Written by Anna-Marie Swan
I hate positivity. I really do. And there’s a very good reason you should too; it could be that it’s pretty much ruining your life.
Positivity is so pervasive. Everywhere we look there’s another Facebook or Instagram post telling us how we can bring more of it into our lives, advising us on how we can think, act, and be more positive.
I hate it. I hate it when I am talking through something I’m struggling with and someone I love and respect tells me to think more positively. I hate it when I am sharing how I’ve been finding peace with something that used to cause me pain or am approaching a situation differently, and I am told that it’s great that I’m being so positive now. And I hate it when I see others doing it to each other, bringing forth the great positivity stick and swinging it around without due care or attention. Or doing it to themselves. My heart sinks when positive pops out of their mouth and I feel a sense of betrayal, frustration, and great sadness.
Why do I hate it so very much? After all, it’s often simply someone trying to tell you they love you. That they want something better for you, want you to feel less pain, that they’re worried about you. And when we look for the positives in a situation, we’re just trying to move out of the depression or grief or anger we’re feeling so we can feel better. And in less pain.
Because exactly that. Every single time someone tells you to be positive or you tell yourself to be positive, what they, or you, are actually saying is: you should not feel what you are feeling. It’s not OK. Your frustration: it’s wrong. Your depression: it’s wrong. Your sadness: it’s wrong. Your grief: it’s wrong. Your rage: it’s wrong. Your fear: it’s wrong.
Your heart: it’s wrong.
Your head: it’s wrong.
What you’re feeling is wrong, wrong, wrong.
And this is really, really dangerous. Because nothing - nothing - we feel is ever wrong. It’s real, and important. Our feelings are our guides and our compass. That frustration you feel, it can show you what you really want, if you listen to it closely. Your depression, it can be a doorway into really feeling what you’ve forgotten how to feel or are too afraid to. Your sadness. Ah, your blessed sadness, that’s your heart grieving. Your grief, that’s beautiful. It honours others and it honours ourselves. Your rage, that’s priceless. It can lead you to the pain you’re repressing, and out the other side, or be a tool for great change in the world. And your fear? That’s where you get to realise what’s precious to you, or where, if you face it, you could really fly.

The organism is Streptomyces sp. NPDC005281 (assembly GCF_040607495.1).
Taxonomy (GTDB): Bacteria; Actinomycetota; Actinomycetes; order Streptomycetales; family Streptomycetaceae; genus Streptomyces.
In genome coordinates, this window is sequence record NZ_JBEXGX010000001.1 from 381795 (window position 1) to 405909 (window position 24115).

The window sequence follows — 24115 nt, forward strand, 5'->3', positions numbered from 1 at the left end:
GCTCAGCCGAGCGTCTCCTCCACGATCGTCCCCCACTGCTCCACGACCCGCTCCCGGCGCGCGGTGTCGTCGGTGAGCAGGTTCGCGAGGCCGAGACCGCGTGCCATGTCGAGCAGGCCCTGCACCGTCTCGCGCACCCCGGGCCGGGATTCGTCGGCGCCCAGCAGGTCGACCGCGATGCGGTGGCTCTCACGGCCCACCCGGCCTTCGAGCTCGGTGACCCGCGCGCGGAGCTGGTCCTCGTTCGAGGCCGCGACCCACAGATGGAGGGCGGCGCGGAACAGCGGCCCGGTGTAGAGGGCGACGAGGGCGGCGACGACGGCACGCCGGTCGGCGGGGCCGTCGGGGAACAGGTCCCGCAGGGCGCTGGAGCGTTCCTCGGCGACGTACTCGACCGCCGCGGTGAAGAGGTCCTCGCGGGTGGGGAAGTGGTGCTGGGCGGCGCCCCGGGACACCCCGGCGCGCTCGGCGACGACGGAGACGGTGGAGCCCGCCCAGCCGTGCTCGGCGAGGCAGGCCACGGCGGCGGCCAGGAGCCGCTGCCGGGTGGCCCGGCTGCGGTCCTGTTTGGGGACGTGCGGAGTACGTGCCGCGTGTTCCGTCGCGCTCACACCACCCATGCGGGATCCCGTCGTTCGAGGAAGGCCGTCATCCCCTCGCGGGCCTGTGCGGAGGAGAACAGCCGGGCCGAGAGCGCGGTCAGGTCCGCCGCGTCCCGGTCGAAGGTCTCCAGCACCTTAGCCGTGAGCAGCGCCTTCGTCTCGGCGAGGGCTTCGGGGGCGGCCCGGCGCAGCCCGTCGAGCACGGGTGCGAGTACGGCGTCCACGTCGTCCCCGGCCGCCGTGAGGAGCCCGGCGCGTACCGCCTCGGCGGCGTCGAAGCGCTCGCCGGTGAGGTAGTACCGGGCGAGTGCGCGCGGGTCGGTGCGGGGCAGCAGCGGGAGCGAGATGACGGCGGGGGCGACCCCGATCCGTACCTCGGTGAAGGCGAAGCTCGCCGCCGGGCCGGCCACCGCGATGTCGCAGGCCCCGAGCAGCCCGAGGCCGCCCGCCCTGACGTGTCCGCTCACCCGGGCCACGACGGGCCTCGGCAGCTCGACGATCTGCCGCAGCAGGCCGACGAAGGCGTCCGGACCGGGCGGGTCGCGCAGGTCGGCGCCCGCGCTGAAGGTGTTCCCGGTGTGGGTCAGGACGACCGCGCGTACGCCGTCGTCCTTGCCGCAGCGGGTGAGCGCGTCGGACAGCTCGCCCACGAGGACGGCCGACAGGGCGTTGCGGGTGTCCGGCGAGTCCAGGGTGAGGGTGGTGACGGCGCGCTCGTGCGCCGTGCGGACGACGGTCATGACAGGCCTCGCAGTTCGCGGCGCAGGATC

Positivity, however, is not real. It’s a mental construct. Have you ever noticed that positivity doesn’t come naturally? That we have to twist ourselves into it, make the effort? That it sits around us without flexibility or room to breathe? That when we read ten top tips on how to bring more positivity in our lives a tiny part of us feels suffocated and wants to rebel?
Yes, our thinking patterns, our mental approach, that can often do with some serious tweaking. Yes! We can get caught up in unhelpful ways of viewing the world. We can believe all our thoughts are real (they’re not). We can forget that there are many things to be grateful for in our lives and in the world around us (there are so many). Gratitude, that is real. Practising seeing what we already have in our lives that we can choose to be grateful for, now that is beautiful, and balm to our hearts and minds. That is useful, self-loving, and kind, and can help us approach life with balance, awe, and a little bit of lightness.
But positivity is forced.
The next time you’re feeling rage? Feel it, unapologetically. When you’re feeling hurt, feel fully hurt. When you’re feeling afraid, hold it with tenderness. When you’re feeling confused, be absolutely confused. Fuck positivity. Fight for your realness. After all, real joy, real peace, real silliness, and real depth, they only fully rise when you allow all our feelings, with a little less judgement and a little more acceptance.
For clarity, please don’t actually tell the next person who tells you to be positive to fuck off; they often mean well and they don’t really get what they’re doing. But do allow yourself to fully feel anything that being told to be positive brings up for you. And if you’re one of those that tells yourself to be positive, seriously, repeat after me: fuck off.